THE Department of Environment and Natural Resources (DENR) said wildlife smugglers are not deterred by the current set of penalties prescribed for them because violations are prosecuted as if they were “second-class crimes.”
Undersecretary Ernesto D. Adobo, Jr., a lawyer, said societal attitudes towards wildlife smuggling are unhelpful because they do not recognize the urgency of the issue.
“It is a victimless crime. People do not think about wildlife trafficking too much because they are just animals. Moreover, smugglers take the risk… because the illegal wildlife trade is just a second-class crime,” he said Tuesday.
Mr. Adobo was speaking to mark World Wildlife Day at the Ninoy Aquino Parks and Wildlife Center in Quezon City.
He said a bill that is pending in Congress that addresses the weaknesses of the wildlife regulatory regime.
“We already have a bill pending that we hope to be certified soon. It will institutionalize law enforcement (practices) against the illegal wildlife trade,” Mr. Adobo said.
Assistant Secretary Ricardo L. Calderon said that the DENR is being assisted by the Asian Development Bank and the US Agency for International Development (USAID) in the amendment of the Wildlife Resources Conservation and Protection Act or Republic Act (RA) 9147.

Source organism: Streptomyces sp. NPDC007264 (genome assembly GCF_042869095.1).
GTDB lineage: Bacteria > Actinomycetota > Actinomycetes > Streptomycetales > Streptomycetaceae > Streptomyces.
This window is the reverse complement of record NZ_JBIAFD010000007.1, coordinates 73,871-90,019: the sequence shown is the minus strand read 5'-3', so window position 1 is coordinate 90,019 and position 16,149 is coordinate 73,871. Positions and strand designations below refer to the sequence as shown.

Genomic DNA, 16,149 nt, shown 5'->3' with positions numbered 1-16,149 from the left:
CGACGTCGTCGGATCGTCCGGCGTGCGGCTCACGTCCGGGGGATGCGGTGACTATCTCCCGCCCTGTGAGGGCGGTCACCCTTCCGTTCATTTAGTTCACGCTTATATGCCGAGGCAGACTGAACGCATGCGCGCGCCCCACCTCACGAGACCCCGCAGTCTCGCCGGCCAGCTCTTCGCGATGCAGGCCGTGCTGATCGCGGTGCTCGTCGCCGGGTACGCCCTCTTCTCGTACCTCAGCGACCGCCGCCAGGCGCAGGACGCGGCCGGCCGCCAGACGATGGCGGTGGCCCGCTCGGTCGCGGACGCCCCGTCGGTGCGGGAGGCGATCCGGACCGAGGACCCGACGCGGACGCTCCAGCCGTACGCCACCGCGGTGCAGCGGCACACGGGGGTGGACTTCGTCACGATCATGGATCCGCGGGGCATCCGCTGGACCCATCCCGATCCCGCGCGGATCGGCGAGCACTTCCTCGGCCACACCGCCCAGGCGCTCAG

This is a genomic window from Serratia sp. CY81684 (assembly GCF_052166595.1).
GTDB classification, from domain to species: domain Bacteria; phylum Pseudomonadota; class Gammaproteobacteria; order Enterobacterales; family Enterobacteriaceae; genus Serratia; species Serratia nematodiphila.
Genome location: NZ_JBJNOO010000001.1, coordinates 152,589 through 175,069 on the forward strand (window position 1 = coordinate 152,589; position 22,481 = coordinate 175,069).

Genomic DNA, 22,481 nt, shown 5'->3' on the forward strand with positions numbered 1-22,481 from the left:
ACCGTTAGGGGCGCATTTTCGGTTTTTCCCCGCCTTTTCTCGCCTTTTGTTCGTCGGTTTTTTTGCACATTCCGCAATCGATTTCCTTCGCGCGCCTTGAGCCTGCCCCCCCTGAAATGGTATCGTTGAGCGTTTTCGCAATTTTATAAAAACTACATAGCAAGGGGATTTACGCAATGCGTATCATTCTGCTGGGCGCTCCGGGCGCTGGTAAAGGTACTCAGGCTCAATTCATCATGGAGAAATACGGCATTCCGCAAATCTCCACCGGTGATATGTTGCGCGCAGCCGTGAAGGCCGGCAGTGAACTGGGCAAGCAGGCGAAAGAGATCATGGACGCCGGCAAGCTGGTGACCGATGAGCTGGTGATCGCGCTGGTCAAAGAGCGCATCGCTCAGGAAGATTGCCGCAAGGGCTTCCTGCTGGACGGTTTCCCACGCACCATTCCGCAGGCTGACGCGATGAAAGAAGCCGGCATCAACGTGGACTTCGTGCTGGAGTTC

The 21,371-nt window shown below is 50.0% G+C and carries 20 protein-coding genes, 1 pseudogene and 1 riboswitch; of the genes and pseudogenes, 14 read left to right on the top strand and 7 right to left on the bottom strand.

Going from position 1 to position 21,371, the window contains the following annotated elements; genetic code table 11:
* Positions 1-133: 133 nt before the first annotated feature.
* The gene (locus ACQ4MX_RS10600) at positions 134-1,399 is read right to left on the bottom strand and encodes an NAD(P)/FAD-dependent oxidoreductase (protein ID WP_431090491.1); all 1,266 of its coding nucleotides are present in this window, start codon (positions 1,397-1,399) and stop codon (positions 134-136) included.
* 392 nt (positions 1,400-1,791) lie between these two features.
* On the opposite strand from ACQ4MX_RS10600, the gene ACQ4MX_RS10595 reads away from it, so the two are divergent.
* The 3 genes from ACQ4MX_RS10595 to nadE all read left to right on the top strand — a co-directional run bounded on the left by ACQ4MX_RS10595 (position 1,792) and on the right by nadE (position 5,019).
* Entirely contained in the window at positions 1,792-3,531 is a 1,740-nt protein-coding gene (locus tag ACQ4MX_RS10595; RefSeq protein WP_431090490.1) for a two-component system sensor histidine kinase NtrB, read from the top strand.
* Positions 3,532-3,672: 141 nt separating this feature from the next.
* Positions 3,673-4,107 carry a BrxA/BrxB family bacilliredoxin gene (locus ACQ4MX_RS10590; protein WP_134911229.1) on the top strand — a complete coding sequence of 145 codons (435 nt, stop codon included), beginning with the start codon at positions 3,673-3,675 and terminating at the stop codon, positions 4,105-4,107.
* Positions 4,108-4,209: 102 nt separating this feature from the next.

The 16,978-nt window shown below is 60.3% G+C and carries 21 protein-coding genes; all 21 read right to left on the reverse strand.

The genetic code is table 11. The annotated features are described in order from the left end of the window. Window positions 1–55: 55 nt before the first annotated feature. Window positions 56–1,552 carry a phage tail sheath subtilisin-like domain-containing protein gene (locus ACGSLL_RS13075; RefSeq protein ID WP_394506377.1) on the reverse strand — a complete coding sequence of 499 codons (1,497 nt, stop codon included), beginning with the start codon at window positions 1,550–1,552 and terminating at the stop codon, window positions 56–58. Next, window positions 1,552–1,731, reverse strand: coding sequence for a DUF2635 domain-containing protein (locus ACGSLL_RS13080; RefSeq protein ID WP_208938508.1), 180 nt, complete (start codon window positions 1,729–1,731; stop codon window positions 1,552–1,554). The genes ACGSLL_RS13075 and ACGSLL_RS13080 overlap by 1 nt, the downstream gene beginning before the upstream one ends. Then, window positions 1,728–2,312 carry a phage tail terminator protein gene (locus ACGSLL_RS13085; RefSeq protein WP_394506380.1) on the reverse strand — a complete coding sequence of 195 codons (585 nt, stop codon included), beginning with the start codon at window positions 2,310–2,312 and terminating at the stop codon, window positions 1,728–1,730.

At the event, the DENR’s Biodiversity Management Bureau (BMB) and USAID unveiled a new digital tool to combat wildlife trafficking, with the soft launch of the beta test version of the WildALERT system.
The system consists of a mobile interface, a species library with 480 entries, and a report management platform to help users identify wildlife species to help them better fight wildlife crimes.
The system’s senior developer Fheter John B. Calanday said the testing process seeks to ensure that the Android-based app can work even on older-model phones.
“Very challenging sa amin na gumana ’yung app sa mga lumang phone pero napagana namin (It was very challenging for us to make an app that even old phones can run), but we did it so that it can be more accessible to law enforcers,” Mr. Calanday added.
App users can take photos and provide key information via the app’s reporting feature, which will then be sent to the WildALERT report management platform.
Reports can be accessed by the nearest DENR field units such as City Environment and Natural Resources Offices, Provincial Environment and Natural Resources Office and the BMB for appropriate action.
The system will be officially turned over to DENR by the end of March or early April. — Revin Mikhael D. Ochave